We can also experience the forced seclusion of today as an occasion that God allows to help us listen to his voice. All of this comes to pass in the weeks before Easter, which this year almost coincides with the Biblical and Jewish Passover. A special combination of circumstances, which can shed a certain light on what we are going through.
These days we remember that the people of Israel were delivered from oppression in Egypt. But they were led straight to the promised land of milk and honey. Instead, they were first brought in the wilderness of Mount Sinai, where the Lord God would reveal himself to them, and where they would receive his word. God used this time of confinement in an unhospitable area to ‘test what was in their hearts’ (Exodus 20). Like in today’s lock-up homes, there was grumbling, people wanted to get on as soon as possible to the promised land. But there was a blessing for them in store in this desert of isolation. It was precisely there that they entered in a covenant relationship with God. It was there that they were instructed in his divine will as laid down in the Torah, the Law of Moses. How else would they know how to live in the promised land?
Jesus went a similar way. After his baptism, when the voice from heaven spoke, ‘This is my beloved Son,’ He could not begin his public ministry right away. The Spirit of God first ‘drove’ him into the desert, for a time of testing, temptation, prayer, meditation on the Word, and consecration to his heavenly Father.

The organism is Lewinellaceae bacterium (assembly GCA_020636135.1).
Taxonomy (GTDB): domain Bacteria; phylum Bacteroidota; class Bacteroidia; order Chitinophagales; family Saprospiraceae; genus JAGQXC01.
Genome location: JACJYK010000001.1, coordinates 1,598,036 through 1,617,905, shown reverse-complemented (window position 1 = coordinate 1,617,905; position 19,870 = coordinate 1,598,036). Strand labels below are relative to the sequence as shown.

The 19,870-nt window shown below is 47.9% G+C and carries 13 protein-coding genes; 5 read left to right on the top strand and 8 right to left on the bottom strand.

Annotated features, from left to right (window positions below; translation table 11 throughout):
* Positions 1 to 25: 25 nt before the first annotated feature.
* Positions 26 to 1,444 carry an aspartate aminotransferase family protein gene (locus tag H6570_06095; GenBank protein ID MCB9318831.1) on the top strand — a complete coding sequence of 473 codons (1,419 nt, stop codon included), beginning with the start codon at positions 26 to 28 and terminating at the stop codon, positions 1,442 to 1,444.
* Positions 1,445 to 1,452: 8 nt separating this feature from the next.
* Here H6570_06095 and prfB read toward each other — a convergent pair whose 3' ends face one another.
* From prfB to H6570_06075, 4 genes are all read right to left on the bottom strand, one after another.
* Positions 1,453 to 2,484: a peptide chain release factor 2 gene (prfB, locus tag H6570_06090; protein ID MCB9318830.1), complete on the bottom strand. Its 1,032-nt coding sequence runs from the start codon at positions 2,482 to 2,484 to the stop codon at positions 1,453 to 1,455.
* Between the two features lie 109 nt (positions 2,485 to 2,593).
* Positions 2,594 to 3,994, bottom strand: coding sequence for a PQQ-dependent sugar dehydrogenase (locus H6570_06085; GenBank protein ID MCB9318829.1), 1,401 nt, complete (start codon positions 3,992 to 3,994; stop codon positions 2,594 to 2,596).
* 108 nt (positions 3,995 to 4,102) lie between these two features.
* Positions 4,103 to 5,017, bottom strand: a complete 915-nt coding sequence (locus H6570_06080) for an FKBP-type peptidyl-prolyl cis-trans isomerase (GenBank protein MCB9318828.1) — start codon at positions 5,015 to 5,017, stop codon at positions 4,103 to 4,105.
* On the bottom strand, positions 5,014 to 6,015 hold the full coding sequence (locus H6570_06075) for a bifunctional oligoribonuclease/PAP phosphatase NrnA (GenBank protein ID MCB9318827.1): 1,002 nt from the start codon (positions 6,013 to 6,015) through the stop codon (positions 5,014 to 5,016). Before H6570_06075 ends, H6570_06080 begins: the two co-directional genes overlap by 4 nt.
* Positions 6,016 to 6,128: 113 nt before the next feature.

We may experience our present confinement as a desert, either in a negative way (concentrating on what is lacking and what we are missing out on) or in an instructive way. We may take this as an opportunity that God gives us to reflect on how we live, what we spend our days on. What is most important to us? What do we pay most attention to? Are we grateful for what we have, or do we blindly follow an economy of ‘never enough’ and the pursuit of ‘always more’? Do we respect the limits God has installed in nature? Do we suffer with the people who are struggling with the viral disease, mourn with those who mourn the loss of a loved one, or are we above all, and perhaps only concerned with ourselves?
In the Christian tradition, the forty days before Easter are a time of repentance and prayer. A time of abstinence – eat less, consume less, fast. A time of dying to yourself, because the things that remove you from Christ must be put to death. Then, at Easter, you can really celebrate the resurrection of Christ. Firstly, as a historical event that has ushered in a new era. Secondly, the One who was Raised from the dead, also Raises from the dead those who believe in Him. The resurrection of Christ means an exodus from the domination of death; the door to an everlasting relationship with the Lord God has been opened for those who open their lives for the Risen One – including for those who now suffer from the coronavirus, and who will succumb. ‘The one who believes in me [Jesus] will live, even though they die and whoever lives by believing in me will never die’ (John 11:26).
More than that, the Risen One gives us a share in the power of his resurrection in this life, here and now, so that we can overcome by his strength and his presence the ‘dead things’ of our existence. Even while we are in confinement! This is a time to recognise what we should change or set aside, to appreciate the good things we’ve overlooked, and to arise in a renewed way of life.
When we take this to heart, the pandemic will not only bring hardship, pain and sorrow, but also a blessing.
Nîmes, in the days before Easter 2020.